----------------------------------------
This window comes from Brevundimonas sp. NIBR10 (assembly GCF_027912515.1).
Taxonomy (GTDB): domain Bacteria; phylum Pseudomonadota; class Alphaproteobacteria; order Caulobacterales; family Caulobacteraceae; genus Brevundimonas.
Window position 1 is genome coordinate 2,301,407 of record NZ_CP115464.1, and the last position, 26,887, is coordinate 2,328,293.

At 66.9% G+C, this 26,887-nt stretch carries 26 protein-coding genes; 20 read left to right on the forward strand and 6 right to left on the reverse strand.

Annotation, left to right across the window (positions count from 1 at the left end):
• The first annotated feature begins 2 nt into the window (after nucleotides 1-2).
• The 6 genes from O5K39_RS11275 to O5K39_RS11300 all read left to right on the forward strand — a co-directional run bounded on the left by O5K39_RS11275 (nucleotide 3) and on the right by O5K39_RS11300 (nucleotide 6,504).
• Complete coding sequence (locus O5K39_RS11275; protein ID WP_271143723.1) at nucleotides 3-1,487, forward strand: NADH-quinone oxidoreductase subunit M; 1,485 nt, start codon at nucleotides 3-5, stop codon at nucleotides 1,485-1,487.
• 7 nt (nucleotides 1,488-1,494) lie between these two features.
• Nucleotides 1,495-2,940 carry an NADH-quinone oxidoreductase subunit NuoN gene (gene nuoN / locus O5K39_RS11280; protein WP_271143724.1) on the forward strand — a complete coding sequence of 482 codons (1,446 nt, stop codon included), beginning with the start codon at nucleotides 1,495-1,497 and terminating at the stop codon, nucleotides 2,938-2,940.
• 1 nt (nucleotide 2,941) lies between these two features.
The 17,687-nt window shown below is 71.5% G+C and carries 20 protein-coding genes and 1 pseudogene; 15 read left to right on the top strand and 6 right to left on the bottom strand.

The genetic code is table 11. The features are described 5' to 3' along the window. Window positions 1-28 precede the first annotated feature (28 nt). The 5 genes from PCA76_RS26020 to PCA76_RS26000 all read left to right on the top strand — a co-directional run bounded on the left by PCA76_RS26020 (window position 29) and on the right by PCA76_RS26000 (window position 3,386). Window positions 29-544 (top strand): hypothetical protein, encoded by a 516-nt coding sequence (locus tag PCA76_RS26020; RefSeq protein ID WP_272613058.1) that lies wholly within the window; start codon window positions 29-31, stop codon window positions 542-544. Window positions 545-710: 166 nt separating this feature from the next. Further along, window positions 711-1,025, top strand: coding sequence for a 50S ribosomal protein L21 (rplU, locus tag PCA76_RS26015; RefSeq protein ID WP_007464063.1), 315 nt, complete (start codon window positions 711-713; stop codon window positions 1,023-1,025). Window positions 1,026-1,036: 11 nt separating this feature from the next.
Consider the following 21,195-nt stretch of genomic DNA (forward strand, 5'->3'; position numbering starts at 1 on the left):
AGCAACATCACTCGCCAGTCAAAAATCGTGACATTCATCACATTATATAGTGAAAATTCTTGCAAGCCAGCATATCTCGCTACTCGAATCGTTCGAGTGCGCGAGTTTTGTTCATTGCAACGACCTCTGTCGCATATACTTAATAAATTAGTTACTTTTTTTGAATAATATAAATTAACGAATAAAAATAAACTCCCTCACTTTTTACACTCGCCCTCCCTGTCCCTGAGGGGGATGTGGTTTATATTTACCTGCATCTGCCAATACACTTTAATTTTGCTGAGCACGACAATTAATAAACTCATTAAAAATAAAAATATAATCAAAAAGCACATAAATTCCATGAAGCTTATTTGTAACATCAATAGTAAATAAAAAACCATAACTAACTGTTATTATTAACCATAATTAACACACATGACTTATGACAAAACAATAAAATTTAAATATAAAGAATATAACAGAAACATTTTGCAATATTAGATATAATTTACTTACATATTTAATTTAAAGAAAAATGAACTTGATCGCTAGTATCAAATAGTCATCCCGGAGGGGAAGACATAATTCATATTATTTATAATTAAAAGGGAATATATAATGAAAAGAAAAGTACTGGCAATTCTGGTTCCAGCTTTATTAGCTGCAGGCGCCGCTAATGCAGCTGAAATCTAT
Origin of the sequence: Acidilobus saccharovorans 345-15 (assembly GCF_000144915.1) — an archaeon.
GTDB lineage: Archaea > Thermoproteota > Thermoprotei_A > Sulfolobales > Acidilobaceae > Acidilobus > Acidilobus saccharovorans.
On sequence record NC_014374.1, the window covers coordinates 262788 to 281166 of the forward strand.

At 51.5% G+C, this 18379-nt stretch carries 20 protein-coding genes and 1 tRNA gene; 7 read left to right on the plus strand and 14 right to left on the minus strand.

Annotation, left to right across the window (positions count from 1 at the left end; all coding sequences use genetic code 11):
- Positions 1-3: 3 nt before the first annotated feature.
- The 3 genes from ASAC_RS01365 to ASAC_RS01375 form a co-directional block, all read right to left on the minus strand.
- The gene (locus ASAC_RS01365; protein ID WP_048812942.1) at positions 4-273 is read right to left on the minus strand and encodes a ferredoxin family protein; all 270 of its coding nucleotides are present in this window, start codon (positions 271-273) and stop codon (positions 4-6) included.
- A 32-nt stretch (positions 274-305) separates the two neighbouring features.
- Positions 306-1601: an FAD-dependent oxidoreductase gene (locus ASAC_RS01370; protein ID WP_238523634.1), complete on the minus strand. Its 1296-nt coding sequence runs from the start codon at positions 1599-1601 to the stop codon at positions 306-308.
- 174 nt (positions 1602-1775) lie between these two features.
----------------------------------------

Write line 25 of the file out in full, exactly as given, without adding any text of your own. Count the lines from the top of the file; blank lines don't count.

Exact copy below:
- Positions 306-1601: an FAD-dependent oxidoreductase gene (locus ASAC_RS01370; protein ID WP_238523634.1), complete on the minus strand. Its 1296-nt coding sequence runs from the start codon at positions 1599-1601 to the stop codon at positions 306-308.